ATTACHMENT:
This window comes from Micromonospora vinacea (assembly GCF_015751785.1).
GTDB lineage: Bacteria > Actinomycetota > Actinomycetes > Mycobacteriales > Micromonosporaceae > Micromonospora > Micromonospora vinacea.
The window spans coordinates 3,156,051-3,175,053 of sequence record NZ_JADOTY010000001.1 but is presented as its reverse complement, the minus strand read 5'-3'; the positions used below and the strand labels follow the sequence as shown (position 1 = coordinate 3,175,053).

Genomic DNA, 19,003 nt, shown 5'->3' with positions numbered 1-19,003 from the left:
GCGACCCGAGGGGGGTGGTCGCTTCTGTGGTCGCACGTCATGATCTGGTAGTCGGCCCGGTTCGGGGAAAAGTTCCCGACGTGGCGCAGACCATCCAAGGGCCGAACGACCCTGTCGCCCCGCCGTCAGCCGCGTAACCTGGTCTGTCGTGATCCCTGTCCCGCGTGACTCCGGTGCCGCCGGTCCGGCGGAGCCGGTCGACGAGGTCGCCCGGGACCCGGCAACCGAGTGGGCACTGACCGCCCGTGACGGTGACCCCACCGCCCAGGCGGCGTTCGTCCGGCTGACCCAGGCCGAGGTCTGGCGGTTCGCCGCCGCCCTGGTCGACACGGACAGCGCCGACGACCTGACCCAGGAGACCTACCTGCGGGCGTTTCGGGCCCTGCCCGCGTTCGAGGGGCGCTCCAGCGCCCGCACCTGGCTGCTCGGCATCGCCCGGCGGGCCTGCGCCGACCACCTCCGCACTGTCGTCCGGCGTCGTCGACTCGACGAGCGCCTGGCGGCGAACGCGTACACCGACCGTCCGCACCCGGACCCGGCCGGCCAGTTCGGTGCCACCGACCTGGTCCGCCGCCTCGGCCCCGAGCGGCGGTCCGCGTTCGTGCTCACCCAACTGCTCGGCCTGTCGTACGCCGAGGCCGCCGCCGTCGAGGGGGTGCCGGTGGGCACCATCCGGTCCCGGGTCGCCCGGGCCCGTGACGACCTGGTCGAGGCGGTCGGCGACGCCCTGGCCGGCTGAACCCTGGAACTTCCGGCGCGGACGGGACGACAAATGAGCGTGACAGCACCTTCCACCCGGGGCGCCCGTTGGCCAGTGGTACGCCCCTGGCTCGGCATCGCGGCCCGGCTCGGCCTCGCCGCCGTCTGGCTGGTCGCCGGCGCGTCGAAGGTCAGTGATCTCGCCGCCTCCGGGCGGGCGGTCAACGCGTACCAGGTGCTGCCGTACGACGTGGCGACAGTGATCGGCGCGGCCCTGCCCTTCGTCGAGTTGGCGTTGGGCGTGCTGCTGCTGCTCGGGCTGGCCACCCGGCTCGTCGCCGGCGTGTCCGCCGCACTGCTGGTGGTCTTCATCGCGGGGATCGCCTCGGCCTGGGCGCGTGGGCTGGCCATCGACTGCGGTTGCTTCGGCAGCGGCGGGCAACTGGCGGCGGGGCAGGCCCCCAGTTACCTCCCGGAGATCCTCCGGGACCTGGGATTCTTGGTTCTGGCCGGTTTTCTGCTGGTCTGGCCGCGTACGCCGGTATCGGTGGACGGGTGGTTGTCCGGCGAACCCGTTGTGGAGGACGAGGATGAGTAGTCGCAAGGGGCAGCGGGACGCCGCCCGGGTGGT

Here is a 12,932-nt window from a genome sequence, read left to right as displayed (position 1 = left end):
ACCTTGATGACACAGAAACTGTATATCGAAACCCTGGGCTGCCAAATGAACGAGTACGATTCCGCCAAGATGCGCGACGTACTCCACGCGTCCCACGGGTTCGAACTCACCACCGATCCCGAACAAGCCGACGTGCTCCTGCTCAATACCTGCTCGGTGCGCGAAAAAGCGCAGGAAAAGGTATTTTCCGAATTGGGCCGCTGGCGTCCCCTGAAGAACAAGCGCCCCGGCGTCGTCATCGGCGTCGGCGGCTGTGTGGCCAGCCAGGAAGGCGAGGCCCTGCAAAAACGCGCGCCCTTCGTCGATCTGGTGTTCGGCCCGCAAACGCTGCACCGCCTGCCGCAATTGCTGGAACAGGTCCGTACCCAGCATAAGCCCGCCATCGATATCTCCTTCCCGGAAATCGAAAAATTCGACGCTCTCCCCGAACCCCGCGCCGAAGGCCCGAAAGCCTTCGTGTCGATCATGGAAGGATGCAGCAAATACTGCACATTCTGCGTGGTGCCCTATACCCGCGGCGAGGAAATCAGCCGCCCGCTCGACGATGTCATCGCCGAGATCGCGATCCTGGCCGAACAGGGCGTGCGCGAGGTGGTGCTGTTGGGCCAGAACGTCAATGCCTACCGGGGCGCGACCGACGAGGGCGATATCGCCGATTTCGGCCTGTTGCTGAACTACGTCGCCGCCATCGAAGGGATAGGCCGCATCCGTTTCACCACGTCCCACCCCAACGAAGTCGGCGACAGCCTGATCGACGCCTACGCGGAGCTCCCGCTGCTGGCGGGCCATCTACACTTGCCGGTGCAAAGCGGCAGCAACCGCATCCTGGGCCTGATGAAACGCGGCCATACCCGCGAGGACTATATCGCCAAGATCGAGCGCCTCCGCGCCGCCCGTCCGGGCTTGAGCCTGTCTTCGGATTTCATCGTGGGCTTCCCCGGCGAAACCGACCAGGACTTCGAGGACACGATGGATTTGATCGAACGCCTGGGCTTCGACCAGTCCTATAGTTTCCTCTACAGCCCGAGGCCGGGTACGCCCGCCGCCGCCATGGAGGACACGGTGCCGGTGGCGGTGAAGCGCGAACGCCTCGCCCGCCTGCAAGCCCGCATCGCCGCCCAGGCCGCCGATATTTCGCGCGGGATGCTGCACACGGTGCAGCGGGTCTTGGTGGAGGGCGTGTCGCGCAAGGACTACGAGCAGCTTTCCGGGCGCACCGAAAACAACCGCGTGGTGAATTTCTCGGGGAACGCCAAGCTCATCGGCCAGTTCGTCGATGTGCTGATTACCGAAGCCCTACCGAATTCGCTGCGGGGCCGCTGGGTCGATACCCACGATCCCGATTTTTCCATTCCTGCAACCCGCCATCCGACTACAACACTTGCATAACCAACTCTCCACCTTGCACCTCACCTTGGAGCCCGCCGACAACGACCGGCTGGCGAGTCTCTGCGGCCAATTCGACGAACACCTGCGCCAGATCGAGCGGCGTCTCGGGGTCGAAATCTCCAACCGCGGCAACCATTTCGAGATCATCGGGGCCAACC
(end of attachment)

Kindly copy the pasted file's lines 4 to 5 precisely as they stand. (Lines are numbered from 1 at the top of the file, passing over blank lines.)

Genomic DNA, 19,003 nt, shown 5'->3' with positions numbered 1-19,003 from the left:
GCGACCCGAGGGGGGTGGTCGCTTCTGTGGTCGCACGTCATGATCTGGTAGTCGGCCCGGTTCGGGGAAAAGTTCCCGACGTGGCGCAGACCATCCAAGGGCCGAACGACCCTGTCGCCCCGCCGTCAGCCGCGTAACCTGGTCTGTCGTGATCCCTGTCCCGCGTGACTCCGGTGCCGCCGGTCCGGCGGAGCCGGTCGACGAGGTCGCCCGGGACCCGGCAACCGAGTGGGCACTGACCGCCCGTGACGGTGACCCCACCGCCCAGGCGGCGTTCGTCCGGCTGACCCAGGCCGAGGTCTGGCGGTTCGCCGCCGCCCTGGTCGACACGGACAGCGCCGACGACCTGACCCAGGAGACCTACCTGCGGGCGTTTCGGGCCCTGCCCGCGTTCGAGGGGCGCTCCAGCGCCCGCACCTGGCTGCTCGGCATCGCCCGGCGGGCCTGCGCCGACCACCTCCGCACTGTCGTCCGGCGTCGTCGACTCGACGAGCGCCTGGCGGCGAACGCGTACACCGACCGTCCGCACCCGGACCCGGCCGGCCAGTTCGGTGCCACCGACCTGGTCCGCCGCCTCGGCCCCGAGCGGCGGTCCGCGTTCGTGCTCACCCAACTGCTCGGCCTGTCGTACGCCGAGGCCGCCGCCGTCGAGGGGGTGCCGGTGGGCACCATCCGGTCCCGGGTCGCCCGGGCCCGTGACGACCTGGTCGAGGCGGTCGGCGACGCCCTGGCCGGCTGAACCCTGGAACTTCCGGCGCGGACGGGACGACAAATGAGCGTGACAGCACCTTCCACCCGGGGCGCCCGTTGGCCAGTGGTACGCCCCTGGCTCGGCATCGCGGCCCGGCTCGGCCTCGCCGCCGTCTGGCTGGTCGCCGGCGCGTCGAAGGTCAGTGATCTCGCCGCCTCCGGGCGGGCGGTCAACGCGTACCAGGTGCTGCCGTACGACGTGGCGACAGTGATCGGCGCGGCCCTGCCCTTCGTCGAGTTGGCGTTGGGCGTGCTGCTGCTGCTCGGGCTGGCCACCCGGCTCGTCGCCGGCGTGTCCGCCGCACTGCTGGTGGTCTTCATCGCGGGGATCGCCTCGGCCTGGGCGCGTGGGCTGGCCATCGACTGCGGTTGCTTCGGCAGCGGCGGGCAACTGGCGGCGGGGCAGGCCCCCAGTTACCTCCCGGAGATCCTCCGGGACCTGGGATTCTTGGTTCTGGCCGGTTTTCTGCTGGTCTGGCCGCGTACGCCGGTATCGGTGGACGGGTGGTTGTCCGGCGAACCCGTTGTGGAGGACGAGGATGAGTAGTCGCAAGGGGCAGCGGGACGCCGCCCGGGTGGT